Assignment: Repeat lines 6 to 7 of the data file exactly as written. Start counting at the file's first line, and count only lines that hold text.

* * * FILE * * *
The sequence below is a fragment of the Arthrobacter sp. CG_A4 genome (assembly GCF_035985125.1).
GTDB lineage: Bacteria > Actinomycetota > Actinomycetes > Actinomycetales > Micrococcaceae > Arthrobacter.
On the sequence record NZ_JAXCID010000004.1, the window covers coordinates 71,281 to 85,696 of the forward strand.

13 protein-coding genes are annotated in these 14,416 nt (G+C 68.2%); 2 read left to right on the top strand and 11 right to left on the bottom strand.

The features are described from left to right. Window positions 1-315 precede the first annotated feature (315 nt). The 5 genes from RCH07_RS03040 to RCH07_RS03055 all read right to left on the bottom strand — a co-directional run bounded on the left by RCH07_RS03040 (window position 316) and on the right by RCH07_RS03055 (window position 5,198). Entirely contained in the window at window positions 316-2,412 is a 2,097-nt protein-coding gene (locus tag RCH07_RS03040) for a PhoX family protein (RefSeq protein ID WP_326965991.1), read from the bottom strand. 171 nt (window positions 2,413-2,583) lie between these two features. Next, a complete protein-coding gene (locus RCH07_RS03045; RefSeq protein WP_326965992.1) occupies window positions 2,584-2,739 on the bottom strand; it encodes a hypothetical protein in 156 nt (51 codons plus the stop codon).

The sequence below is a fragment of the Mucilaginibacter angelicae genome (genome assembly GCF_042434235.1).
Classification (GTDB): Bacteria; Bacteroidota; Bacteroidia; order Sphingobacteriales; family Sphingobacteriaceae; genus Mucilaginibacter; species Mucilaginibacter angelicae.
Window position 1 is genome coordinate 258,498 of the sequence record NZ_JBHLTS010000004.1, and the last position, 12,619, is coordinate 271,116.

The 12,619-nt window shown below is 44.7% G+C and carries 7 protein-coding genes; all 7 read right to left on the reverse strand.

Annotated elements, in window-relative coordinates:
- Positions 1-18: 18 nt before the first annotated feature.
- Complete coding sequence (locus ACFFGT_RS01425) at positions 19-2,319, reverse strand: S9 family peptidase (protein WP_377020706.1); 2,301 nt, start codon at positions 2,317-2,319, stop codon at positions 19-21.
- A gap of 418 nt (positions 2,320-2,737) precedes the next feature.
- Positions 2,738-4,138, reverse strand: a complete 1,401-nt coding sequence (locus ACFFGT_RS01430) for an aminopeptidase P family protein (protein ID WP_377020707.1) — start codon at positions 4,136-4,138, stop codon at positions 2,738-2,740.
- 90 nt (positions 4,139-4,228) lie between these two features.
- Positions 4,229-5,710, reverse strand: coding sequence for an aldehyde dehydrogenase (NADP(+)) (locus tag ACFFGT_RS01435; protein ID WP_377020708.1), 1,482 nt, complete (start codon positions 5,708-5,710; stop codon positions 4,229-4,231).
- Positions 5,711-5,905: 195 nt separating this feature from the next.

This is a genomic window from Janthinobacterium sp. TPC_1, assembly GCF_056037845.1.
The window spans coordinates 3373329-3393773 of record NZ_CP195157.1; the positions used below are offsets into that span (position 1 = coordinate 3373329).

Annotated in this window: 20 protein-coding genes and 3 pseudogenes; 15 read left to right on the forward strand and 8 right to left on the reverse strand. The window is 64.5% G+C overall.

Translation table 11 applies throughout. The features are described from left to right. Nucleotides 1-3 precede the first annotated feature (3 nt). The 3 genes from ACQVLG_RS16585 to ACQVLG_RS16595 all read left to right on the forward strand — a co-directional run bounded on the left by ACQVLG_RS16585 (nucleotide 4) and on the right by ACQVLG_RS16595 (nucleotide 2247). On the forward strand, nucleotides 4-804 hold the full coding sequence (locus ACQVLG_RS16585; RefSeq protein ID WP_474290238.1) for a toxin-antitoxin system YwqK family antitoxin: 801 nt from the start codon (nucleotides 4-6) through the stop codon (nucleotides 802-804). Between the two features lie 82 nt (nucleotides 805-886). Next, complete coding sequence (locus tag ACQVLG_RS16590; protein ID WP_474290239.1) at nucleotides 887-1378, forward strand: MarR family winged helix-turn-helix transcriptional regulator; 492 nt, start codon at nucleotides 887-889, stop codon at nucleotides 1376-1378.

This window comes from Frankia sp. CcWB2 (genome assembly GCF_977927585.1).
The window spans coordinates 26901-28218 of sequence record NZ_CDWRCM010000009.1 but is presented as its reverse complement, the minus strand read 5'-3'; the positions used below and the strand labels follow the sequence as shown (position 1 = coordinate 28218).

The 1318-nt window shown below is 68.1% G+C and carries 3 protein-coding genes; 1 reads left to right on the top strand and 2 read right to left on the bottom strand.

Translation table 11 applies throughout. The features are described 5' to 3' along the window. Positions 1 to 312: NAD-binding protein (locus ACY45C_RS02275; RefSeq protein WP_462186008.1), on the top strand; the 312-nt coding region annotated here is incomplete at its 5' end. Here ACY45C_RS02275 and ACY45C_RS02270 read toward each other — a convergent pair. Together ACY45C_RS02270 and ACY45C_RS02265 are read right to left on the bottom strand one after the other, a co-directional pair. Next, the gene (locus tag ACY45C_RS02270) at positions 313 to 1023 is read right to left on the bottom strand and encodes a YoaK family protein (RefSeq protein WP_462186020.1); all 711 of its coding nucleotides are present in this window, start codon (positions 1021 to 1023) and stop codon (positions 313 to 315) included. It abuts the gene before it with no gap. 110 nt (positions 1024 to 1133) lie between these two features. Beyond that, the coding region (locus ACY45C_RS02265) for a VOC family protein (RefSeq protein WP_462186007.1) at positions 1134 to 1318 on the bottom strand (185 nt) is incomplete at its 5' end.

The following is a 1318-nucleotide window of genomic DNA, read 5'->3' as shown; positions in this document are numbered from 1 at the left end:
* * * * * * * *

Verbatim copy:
The sequence below is a fragment of the Mucilaginibacter angelicae genome (genome assembly GCF_042434235.1).
Classification (GTDB): Bacteria; Bacteroidota; Bacteroidia; order Sphingobacteriales; family Sphingobacteriaceae; genus Mucilaginibacter; species Mucilaginibacter angelicae.